14. What three areas do tablets transport?
    Stomach, Small Intestine, Large Intestine
  15. What is the pH of the small bowel?
    7
  16. What is the pH of the large bowel?
    5
  17. What is the pH of the stomach?
    1
  18. How long does a tablet stay in the stomach?
    30 min
  19. How long does a tablet stay in the jejenum?
    1.25 hours
  20. How long does a tablet stay in the Ileum?
    1.5 hours
  21. How long does a tablet stay in the Ileo-caecal junction?
    1.25 hours
  22. How long does a tablet stay in the colon?
    20 hours
  23. What is the surface area of the duodenum?
    2m2
  24. What is the surface area of the jejenum?
    180m2
  25. What is the surface area of the ileum?
    280m2
  26. what is the surface area of the colon?
    1.5m2
  27. What is enteric coating?
    a surface on the tablet that won't dissolve in the stomach but will allow the tablet to dissolve once it reaches the small intestine
  28. What are the five factors that affect absorption of drugs from tablets?
    Permeability, dissolution, formulation, efflux, metabolism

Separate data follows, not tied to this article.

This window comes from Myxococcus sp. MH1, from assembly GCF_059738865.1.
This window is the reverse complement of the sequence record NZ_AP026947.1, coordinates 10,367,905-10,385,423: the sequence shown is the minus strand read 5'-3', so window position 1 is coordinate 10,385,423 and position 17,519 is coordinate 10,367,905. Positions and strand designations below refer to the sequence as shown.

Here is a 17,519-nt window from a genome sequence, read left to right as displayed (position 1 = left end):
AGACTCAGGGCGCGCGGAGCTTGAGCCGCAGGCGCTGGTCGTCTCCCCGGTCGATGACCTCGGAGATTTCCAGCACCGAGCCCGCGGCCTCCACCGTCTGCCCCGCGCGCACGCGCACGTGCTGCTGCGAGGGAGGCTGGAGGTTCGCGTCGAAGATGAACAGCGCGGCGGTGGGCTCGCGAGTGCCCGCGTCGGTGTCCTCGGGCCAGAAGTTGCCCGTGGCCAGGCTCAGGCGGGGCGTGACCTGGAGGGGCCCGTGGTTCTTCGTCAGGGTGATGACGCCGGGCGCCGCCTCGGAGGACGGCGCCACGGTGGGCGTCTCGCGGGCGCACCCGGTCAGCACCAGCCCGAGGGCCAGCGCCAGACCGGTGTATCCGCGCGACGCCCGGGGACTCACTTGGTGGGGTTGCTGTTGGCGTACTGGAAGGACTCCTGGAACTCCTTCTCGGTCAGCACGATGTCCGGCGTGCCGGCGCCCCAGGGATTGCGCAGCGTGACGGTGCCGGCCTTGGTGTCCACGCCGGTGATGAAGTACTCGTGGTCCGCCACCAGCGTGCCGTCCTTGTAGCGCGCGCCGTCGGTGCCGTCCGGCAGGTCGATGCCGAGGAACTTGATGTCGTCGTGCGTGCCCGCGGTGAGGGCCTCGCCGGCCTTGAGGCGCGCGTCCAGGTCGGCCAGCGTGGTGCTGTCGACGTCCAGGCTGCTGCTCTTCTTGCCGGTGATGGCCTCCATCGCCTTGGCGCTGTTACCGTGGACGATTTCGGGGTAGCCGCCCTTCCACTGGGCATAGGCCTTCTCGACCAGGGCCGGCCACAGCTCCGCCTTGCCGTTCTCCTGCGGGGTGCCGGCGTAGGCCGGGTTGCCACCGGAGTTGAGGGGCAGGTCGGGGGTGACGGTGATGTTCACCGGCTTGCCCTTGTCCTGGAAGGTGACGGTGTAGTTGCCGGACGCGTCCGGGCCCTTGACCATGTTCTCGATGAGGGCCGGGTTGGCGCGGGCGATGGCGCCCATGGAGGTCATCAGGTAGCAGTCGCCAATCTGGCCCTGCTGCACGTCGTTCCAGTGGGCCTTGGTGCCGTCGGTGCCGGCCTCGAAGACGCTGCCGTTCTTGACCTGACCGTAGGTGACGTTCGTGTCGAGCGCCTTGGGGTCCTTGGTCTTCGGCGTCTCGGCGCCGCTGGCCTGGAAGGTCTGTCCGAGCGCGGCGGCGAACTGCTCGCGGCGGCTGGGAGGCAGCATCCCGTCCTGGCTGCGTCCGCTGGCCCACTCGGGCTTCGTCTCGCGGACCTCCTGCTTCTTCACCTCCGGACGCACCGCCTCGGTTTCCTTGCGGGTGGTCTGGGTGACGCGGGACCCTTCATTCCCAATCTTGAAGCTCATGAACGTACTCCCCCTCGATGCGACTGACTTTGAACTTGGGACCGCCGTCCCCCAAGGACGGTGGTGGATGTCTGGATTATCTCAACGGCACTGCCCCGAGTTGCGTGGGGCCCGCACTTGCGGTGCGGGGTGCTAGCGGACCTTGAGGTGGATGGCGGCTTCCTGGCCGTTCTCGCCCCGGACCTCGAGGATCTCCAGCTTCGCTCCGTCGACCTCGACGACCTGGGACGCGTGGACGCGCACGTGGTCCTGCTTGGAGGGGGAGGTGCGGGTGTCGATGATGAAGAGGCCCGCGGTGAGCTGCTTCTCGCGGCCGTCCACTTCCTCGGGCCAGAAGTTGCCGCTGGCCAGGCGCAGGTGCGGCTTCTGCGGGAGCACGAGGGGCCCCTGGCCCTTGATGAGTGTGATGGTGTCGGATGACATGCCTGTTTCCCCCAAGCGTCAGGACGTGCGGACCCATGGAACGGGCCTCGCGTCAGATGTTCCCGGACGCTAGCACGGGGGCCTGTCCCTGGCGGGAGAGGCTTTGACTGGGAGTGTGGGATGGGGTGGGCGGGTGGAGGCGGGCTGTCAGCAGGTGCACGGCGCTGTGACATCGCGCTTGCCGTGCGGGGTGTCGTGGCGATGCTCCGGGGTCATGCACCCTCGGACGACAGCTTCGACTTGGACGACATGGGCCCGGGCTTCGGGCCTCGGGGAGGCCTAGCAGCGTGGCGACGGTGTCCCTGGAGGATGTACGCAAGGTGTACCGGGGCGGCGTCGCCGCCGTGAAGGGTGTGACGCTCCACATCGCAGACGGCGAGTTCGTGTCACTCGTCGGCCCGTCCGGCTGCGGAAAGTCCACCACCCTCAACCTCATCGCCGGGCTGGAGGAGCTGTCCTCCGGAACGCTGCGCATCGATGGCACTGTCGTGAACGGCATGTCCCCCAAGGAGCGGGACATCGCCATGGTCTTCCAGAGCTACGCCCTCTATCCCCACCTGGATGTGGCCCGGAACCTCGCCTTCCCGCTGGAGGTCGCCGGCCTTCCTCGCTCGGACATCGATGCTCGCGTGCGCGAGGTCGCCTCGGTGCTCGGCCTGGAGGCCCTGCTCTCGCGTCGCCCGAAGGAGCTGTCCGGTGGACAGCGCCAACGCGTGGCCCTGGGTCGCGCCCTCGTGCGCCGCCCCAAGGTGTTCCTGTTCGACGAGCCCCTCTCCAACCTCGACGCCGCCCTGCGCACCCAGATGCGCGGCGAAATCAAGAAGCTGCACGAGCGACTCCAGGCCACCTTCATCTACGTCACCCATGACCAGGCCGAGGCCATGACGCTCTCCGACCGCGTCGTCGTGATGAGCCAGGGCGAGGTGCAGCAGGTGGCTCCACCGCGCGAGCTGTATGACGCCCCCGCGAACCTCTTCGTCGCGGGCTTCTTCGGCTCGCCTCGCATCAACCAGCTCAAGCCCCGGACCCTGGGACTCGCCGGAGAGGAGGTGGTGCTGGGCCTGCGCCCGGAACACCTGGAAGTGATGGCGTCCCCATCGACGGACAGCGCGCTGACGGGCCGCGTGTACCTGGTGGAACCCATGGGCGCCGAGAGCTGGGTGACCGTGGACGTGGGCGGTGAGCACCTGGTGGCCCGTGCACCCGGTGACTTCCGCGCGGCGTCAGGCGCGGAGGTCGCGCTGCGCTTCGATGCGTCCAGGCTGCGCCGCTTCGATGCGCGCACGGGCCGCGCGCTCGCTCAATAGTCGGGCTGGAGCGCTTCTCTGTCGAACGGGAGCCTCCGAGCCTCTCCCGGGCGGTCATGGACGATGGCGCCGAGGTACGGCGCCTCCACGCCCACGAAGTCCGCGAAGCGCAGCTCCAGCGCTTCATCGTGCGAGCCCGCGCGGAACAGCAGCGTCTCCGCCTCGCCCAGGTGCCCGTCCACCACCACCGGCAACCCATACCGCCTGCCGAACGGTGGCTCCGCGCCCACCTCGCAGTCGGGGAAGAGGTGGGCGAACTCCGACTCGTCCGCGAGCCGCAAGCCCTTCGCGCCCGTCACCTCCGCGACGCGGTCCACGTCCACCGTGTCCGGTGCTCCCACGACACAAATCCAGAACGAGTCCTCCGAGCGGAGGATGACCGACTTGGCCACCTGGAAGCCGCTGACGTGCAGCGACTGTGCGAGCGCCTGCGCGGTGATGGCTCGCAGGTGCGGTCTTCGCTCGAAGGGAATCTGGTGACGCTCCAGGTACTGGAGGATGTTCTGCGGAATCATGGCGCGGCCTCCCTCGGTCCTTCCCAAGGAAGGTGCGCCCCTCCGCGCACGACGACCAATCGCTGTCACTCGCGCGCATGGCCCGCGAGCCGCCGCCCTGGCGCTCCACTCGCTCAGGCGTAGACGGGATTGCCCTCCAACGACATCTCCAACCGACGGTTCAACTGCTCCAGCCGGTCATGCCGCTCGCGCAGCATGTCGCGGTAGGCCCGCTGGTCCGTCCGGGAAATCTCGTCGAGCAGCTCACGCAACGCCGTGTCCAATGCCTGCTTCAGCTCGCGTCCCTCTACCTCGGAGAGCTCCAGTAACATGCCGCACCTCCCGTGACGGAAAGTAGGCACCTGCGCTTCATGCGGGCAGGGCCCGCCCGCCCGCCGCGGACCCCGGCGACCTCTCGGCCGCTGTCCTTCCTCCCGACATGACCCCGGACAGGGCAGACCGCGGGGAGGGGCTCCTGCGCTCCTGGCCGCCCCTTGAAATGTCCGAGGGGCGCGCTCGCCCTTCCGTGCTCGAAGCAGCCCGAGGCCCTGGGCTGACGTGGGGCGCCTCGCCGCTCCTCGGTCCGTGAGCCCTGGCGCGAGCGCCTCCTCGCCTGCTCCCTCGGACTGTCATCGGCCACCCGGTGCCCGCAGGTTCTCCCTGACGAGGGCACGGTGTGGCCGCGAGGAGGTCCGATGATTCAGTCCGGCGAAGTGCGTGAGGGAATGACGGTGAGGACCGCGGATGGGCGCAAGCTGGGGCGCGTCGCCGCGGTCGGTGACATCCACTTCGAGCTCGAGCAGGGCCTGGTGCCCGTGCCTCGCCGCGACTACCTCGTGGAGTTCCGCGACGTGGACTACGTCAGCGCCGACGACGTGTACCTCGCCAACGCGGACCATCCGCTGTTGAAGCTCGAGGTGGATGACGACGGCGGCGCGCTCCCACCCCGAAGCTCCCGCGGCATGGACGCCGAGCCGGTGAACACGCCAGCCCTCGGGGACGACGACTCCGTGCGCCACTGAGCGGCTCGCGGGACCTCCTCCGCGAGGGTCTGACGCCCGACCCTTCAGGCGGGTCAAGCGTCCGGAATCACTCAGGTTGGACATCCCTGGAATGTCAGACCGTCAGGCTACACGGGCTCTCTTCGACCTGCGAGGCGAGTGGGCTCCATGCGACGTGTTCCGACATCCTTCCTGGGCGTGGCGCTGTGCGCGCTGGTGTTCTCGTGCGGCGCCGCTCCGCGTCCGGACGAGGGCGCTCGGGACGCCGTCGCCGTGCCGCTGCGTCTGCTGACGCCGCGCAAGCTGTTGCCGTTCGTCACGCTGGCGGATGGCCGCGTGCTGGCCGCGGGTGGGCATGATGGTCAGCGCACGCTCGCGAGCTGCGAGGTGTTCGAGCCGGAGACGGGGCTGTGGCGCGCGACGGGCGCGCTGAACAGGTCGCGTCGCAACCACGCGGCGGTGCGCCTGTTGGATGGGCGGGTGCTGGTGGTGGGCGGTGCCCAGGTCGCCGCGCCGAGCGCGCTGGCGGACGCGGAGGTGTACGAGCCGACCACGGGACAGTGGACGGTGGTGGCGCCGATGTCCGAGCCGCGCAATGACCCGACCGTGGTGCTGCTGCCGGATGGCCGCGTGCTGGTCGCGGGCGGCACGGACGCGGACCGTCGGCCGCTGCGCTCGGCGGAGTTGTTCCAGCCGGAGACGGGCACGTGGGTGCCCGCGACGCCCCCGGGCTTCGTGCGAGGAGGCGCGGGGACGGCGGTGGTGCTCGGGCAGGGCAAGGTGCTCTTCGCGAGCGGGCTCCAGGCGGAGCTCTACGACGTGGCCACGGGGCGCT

29. Does amorphous or crystalline dissolve better?
    amorphous
  30. What is a crystalline solid?
    it is the highly ordered structure of molecules which diffracts x-rays
  31. What is a polymorph?
    differenct arrangements of crystal
  32. What is a crystalline solvate?
    solvent is incorporated in the crystal lattice
  33. What is amorphous?
    non crystalline solvent that possesses no long-range order and does not diffract x-rays
  34. What are the steps in development of the optimum solid form?
    new drug substance--> characterize raw material--> determine crystal structure--> salt selection study --> assess polymorphism --> assess physical and chemical stability of desired form --> scale up
  35. What are the length of sides of a unit cell?
    a,b,c
  36. What are the angles of the corners of a unit cell?
    alpha, beta, gamma
  37. what is the cost of the ritonavir problem?
    $900,000,000
  38. What are the steps in controlling the solid form?
    select a solvent and add to the drug, prepare solution, filter, supersaturated solution, add seeds of the desired form, nucleation and crystallization, retrieve sample, characterize crystalline form
  39. Do amorphous or crystalline solids diffract xrays?
    crystalline